With a title like the fully capitalized SHIT, you know you’re in for something provocative, and Australian playwright Patricia Cornelius makes no excuses for any of it.
Examining the lives of a trio of incarcerated underclass women, SHIT is about these three women who spit, fight, swear, hurt and steal. Angry, unrelenting, terrifying, and damaged, these women don’t believe in anything. According to Cornelius, “these women are considered shit, they think they’re shit, their lives have been nothing but shit.”
In part one of our two-part series, we find out more in the Q&A with playwright, Patricia Cornelius.
Warning: this interview contains strong language. This interview has been edited and condensed.
Where did the idea for SHIT come from?
The three SHIT women came from a workshop run by three female directors with three female playwrights and three female actors investigating the absence of powerful women in the theatre, and the need to give them the material to take the stage back with gusto.
Why did you choose SHIT for its title?
Don’t know if Canadians use the word as much as we do. Australians use it a lot. A lot of people are relegated to shit. These women are considered shit, they think they’re shit, their lives have been nothing but shit. I like the title – it’s provocative for sure. It’s also a warning of sorts. If you can’t handle the title you’re certainly not going to handle the other vernacular or the content.
Do you believe the world is shit?
I sort of do. We do our best to believe it’s not, but the shit we pour into the environment and the shit we load on our young people and the way we think the old should be dumped into shitful places and the shit that continues with racism and homophobia and the shit that women endure and the load of shit we’re meant to believe from our lying leaders and the shit of the misery of refugees. On and on shit. Forget the, “I sort of do.”
One critic said SHIT challenges audiences to “engage with the unpleasant realities of our society”. Was that your end goal as playwright?
It sounds a bit polite for me. I think theatre is definitely about being engaged by the ideas, being shaken up a bit, considering the world for a while. The three SHIT women are rare birds in the theatre. I think they remind us about class, about the many who are forsaken.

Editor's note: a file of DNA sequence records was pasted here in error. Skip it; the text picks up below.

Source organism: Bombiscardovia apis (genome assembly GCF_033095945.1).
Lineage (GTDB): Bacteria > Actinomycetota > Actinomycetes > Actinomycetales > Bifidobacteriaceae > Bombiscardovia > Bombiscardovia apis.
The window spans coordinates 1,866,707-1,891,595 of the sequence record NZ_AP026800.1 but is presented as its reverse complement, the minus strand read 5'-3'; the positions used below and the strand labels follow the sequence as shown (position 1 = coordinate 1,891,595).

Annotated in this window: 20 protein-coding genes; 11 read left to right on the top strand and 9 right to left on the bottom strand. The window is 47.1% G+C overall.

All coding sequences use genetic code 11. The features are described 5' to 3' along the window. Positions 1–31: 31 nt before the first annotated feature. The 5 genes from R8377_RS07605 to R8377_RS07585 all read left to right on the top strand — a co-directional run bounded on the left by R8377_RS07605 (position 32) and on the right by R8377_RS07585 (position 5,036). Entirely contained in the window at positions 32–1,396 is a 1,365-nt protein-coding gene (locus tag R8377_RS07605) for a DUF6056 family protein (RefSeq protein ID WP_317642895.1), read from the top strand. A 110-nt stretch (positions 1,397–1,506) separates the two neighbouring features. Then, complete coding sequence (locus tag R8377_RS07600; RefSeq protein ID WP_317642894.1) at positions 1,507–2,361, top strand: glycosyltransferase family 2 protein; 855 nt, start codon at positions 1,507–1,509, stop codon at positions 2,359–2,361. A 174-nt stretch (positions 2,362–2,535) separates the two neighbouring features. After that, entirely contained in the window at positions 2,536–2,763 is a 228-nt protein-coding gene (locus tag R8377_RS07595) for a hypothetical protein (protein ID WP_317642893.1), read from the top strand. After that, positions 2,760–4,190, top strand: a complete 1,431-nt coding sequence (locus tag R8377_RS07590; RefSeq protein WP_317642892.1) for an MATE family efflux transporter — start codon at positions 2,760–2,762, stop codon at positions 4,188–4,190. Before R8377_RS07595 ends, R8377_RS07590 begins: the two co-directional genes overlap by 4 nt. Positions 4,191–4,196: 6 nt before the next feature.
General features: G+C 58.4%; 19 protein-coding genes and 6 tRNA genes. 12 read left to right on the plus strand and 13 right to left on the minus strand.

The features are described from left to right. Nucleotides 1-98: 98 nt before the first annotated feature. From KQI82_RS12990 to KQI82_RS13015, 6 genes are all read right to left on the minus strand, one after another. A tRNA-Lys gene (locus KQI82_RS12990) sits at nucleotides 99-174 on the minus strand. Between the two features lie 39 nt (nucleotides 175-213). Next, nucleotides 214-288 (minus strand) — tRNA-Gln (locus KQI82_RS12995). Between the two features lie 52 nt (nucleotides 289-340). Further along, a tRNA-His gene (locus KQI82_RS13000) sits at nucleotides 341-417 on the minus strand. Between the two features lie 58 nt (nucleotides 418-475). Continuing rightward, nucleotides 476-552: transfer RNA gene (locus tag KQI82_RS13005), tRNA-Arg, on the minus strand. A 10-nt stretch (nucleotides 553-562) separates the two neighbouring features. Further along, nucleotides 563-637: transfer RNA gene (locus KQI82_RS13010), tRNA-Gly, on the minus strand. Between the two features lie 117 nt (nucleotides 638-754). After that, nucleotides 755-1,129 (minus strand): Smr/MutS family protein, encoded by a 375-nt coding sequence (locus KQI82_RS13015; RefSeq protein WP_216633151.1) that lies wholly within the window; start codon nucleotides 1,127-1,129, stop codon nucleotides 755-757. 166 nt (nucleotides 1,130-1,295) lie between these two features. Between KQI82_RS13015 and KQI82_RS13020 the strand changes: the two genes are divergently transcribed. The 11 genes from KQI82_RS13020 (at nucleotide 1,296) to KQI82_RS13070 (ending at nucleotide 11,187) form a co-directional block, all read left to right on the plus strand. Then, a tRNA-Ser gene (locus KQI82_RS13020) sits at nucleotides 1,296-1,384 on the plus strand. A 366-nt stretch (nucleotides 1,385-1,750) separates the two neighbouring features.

You wrote SHIT in 2015. With fourth-wave feminist movements like the Women’s March and more recently #MeToo, do you see your play having more relevance in 2018 than it did just three years ago?
There’s been movement for some time with a renewed interest in women in theatre. I don’t think this focus makes my play more relevant. More people might go see it maybe.
Does it matter to you the title will turn off some theatre-goers?
Not at all. It annoys me when people are shocked or offended or believe that somehow the language is debased by swearing. I love swearing. I grew up with it. Sure, if someone is hammered with it, it becomes a bit tedious but used well it has tremendous power. You watch the way our heart quickens and we nervously bury our heads in books when someone lets loose with the fucks and cunts on the bus or the train. The title is there to warn you: the language is powerful.
You were once called “theatre’s most unapologetic playwright”. Was that a fair comment? If so, do you remain unapologetic?
Makes me laugh this one. I’m not sure what us playwrights are meant to be sorry for. But if it’s about me saying stuff that offends, I don’t deliberately do that. I’m not trying to shock anyone. The world can be a shocking place, often in fact, and what makes better drama than to examine the world at its most shocking, at its most contradictory, at its most inhumane?
SHIT plays the Firehall Arts Centre (280 East Cordova St, Vancouver) January 27-February 10. Visit http://firehallartscentre.ca for tickets and information.